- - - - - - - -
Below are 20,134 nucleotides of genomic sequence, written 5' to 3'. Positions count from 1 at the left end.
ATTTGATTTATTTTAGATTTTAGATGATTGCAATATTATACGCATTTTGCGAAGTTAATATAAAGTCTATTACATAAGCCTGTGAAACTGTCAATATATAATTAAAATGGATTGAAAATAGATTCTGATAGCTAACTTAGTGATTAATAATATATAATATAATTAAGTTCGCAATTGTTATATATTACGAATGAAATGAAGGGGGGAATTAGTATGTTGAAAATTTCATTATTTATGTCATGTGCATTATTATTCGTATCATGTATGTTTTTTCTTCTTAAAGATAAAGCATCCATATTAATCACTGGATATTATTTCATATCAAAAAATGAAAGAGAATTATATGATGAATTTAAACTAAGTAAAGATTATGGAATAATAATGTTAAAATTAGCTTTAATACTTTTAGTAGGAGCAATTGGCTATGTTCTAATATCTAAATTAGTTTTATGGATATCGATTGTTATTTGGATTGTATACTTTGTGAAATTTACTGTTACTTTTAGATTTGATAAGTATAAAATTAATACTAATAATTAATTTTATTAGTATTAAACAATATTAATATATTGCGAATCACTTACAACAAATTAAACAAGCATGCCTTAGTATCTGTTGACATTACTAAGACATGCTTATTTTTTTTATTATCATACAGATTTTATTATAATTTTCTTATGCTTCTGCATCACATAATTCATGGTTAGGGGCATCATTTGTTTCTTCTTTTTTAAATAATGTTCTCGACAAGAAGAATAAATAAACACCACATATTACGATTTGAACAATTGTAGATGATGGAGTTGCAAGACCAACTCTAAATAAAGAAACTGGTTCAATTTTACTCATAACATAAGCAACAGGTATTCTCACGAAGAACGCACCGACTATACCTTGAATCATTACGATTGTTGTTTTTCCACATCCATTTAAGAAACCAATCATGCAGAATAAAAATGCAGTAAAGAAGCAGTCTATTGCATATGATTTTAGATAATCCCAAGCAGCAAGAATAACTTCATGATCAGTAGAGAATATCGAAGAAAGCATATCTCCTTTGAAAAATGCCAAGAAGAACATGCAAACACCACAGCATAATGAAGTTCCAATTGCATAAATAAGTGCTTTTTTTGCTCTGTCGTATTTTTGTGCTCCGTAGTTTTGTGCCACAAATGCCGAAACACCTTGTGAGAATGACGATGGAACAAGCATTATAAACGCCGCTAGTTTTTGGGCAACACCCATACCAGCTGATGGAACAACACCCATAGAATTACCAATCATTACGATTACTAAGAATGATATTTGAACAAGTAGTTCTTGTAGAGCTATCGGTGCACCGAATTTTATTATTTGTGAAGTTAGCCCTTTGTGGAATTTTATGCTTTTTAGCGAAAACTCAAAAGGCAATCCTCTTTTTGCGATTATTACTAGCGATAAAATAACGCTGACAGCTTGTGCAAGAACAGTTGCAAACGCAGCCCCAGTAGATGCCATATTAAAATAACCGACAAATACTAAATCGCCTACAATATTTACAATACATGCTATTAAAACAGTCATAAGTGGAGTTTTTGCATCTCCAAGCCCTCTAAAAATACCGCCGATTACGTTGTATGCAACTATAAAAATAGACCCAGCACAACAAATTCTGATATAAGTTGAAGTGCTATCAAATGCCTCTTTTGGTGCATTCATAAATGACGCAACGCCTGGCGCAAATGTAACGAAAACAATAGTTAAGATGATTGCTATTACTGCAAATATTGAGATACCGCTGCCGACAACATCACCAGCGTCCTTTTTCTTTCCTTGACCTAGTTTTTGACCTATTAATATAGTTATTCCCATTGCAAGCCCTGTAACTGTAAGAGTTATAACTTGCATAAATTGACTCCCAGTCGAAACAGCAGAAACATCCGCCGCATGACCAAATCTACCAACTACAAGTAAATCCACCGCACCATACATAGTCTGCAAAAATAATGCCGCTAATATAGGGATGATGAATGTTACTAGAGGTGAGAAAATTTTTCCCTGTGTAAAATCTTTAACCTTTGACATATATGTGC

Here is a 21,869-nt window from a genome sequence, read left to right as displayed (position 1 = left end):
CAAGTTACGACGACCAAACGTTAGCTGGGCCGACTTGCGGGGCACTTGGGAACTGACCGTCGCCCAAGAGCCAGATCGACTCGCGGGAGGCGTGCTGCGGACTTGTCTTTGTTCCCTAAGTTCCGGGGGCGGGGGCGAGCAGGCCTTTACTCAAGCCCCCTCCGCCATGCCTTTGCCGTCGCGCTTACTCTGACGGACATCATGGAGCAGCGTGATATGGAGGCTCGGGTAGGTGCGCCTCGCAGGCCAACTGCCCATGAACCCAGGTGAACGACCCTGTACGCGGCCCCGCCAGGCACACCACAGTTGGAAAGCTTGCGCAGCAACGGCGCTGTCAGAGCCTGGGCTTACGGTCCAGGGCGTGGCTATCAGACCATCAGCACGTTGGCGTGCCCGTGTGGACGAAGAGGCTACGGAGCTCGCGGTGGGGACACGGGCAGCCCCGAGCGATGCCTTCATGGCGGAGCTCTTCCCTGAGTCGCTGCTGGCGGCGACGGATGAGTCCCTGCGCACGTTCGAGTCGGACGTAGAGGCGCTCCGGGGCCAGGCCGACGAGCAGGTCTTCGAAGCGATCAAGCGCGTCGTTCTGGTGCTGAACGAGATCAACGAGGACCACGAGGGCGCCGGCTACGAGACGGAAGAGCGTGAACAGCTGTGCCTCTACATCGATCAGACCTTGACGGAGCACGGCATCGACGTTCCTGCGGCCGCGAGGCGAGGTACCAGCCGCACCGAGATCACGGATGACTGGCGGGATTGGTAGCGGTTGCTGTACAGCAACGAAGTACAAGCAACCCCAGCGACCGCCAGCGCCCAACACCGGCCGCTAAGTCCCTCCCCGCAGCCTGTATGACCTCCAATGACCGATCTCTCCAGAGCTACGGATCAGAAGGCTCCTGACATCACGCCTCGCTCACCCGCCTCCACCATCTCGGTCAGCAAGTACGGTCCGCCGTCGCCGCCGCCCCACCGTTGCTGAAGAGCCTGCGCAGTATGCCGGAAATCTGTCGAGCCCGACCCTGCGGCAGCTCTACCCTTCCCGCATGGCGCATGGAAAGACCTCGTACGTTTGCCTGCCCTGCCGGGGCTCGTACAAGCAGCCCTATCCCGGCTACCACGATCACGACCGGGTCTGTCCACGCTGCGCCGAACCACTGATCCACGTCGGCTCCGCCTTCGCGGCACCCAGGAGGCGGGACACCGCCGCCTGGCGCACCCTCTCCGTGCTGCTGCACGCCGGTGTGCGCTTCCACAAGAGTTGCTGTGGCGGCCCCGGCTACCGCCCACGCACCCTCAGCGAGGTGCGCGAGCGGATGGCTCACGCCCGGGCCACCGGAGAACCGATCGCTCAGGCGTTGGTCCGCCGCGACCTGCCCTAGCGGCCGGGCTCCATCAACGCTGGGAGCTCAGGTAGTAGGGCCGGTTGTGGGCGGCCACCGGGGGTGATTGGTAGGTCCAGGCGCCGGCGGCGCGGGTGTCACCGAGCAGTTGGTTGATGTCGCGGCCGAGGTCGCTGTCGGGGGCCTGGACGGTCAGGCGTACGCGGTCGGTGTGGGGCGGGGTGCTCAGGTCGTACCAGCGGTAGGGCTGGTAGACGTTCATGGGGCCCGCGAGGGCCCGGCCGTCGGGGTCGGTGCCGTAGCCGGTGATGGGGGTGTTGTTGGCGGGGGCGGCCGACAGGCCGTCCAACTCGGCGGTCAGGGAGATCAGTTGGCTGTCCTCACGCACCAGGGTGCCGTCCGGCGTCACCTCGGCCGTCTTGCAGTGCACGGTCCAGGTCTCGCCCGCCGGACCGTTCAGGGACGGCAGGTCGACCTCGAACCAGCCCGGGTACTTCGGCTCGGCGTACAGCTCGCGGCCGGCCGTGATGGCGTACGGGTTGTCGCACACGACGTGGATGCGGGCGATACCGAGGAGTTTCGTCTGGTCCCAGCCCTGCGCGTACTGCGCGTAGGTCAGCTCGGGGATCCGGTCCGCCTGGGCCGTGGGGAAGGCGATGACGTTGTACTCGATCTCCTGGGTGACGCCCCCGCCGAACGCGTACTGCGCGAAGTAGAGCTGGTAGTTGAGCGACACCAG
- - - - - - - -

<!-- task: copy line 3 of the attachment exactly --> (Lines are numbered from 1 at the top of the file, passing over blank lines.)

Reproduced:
Here is a 21,869-nt window from a genome sequence, read left to right as displayed (position 1 = left end):